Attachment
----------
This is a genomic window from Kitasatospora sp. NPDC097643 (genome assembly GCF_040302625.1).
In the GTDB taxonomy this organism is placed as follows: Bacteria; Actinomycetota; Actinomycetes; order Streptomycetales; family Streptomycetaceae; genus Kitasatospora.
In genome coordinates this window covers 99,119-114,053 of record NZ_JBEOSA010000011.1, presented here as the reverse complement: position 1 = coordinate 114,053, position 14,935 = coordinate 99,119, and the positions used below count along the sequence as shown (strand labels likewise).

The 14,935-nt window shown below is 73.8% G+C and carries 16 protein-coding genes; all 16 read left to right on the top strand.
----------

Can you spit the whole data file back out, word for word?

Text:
This is a genomic window from Kitasatospora sp. NPDC097643 (genome assembly GCF_040302625.1).
In the GTDB taxonomy this organism is placed as follows: Bacteria; Actinomycetota; Actinomycetes; order Streptomycetales; family Streptomycetaceae; genus Kitasatospora.
In genome coordinates this window covers 99,119-114,053 of record NZ_JBEOSA010000011.1, presented here as the reverse complement: position 1 = coordinate 114,053, position 14,935 = coordinate 99,119, and the positions used below count along the sequence as shown (strand labels likewise).

The 14,935-nt window shown below is 73.8% G+C and carries 16 protein-coding genes; all 16 read left to right on the top strand.